Beyond the utility of violence

Interpreting five homicides in the South African lowveld

in Focaal
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  • 1 Brunel University isak.niehaus@brunel.ac.uk
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This article points to the limitations of utilitarian theories of violence, as evident in the works of anthropologists who insist that all acts of violence either serve instrumental purposes (such as advancing one's own position) or expressive purposes (such as communicating key social ideas). Against the totalizing claims of such theories, the article observes that most homicides that occurred in the South African lowveld village where I conducted fieldwork research were the unanticipated consequence of men striking out in moments of anger. Although not the purposeful outcome of calculated conduct, these homicides were not however random. The high incidence of homicide can be explained in terms of Sahlins's concept of conjunctive agency, and by the co-presence of structural conditions of deprivation, ideologies of masculine domination, the wide prevalence of firearms, and the social enactment of rage.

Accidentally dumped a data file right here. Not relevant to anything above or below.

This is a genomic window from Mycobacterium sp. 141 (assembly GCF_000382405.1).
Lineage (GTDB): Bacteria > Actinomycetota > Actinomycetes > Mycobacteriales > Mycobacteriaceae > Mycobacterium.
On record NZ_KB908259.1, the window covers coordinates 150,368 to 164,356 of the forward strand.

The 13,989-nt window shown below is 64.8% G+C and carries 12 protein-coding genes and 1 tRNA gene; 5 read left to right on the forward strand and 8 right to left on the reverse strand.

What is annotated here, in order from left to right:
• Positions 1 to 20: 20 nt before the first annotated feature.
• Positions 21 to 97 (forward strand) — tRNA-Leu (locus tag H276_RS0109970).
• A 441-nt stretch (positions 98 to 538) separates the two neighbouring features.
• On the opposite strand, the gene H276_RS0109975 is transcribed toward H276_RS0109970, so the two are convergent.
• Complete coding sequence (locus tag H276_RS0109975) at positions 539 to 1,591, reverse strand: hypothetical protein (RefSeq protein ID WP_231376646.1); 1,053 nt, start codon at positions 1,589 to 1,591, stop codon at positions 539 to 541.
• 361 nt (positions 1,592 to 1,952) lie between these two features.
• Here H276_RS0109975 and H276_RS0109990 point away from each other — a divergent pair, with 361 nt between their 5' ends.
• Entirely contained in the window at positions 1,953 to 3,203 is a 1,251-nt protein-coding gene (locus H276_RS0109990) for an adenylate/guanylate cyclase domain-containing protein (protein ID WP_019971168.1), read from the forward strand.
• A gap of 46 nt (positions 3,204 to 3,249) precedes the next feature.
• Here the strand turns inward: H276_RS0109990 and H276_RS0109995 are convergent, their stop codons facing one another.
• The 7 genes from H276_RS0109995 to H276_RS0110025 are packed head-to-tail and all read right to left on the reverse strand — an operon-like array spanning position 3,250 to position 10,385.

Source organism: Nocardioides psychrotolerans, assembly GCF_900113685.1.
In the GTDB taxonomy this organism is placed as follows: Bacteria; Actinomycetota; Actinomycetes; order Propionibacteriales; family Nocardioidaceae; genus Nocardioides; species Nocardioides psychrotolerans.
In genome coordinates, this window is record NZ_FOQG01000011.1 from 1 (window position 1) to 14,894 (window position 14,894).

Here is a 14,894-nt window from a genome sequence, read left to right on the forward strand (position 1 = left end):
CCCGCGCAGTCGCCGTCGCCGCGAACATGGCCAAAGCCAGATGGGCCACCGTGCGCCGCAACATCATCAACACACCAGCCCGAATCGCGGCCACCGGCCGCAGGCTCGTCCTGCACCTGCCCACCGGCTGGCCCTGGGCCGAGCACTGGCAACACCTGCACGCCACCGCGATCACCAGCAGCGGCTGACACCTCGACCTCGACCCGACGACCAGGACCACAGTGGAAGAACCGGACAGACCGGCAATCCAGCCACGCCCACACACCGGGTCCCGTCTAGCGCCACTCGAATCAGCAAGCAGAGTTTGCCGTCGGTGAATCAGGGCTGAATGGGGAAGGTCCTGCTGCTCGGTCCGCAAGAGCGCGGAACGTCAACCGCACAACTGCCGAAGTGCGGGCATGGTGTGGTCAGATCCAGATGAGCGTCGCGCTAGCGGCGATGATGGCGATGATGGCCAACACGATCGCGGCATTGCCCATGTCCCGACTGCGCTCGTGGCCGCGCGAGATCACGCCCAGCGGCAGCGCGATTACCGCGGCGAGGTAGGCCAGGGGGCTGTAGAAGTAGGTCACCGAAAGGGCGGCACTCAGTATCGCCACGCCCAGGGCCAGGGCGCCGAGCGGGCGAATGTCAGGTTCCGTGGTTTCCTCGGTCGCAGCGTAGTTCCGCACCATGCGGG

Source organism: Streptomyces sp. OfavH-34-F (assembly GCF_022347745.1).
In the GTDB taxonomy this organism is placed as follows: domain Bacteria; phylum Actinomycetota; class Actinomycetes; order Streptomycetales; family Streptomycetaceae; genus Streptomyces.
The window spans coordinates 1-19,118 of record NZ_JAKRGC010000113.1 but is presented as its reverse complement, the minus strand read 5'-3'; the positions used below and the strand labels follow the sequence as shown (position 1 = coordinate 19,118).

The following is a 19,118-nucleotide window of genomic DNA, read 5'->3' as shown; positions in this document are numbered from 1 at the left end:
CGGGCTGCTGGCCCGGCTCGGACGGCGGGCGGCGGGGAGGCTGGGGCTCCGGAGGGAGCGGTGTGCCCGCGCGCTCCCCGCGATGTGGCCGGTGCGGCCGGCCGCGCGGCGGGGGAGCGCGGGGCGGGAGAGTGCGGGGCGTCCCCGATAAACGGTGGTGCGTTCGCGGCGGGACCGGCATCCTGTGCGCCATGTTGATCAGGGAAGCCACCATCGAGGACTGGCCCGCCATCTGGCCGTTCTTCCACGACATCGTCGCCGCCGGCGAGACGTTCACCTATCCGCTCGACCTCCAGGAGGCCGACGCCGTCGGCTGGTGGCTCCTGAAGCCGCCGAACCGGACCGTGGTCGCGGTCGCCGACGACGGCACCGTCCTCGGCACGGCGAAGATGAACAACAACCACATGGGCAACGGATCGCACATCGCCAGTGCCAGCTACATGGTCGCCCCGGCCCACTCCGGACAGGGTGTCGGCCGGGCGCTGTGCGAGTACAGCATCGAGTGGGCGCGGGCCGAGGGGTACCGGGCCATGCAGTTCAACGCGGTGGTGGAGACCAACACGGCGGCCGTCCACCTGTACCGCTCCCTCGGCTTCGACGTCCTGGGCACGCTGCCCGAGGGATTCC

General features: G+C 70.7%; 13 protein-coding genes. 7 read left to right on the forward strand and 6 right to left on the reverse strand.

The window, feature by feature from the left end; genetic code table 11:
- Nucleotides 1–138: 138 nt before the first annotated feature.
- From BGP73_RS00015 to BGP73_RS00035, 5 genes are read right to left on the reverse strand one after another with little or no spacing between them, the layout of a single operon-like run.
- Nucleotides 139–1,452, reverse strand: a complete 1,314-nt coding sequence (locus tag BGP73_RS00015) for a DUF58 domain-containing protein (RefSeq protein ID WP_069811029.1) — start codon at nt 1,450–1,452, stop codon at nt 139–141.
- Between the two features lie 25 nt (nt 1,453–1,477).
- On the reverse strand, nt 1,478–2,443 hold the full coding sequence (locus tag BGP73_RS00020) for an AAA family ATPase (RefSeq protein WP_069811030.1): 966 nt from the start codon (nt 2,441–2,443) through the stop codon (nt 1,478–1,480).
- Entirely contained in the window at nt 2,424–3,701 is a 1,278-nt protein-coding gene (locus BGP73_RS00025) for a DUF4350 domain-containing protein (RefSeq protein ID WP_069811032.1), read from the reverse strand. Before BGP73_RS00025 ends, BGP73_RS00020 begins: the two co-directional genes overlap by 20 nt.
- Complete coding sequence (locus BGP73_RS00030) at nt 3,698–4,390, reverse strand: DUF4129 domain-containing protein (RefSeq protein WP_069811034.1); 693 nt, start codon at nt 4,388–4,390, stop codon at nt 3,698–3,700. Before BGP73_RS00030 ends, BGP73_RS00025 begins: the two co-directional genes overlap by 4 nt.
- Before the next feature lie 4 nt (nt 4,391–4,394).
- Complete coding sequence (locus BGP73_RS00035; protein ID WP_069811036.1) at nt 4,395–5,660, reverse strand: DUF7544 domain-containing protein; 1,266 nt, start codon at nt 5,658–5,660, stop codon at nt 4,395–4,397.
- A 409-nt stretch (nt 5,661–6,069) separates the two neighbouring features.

Focaal

Journal of Global and Historical Anthropology

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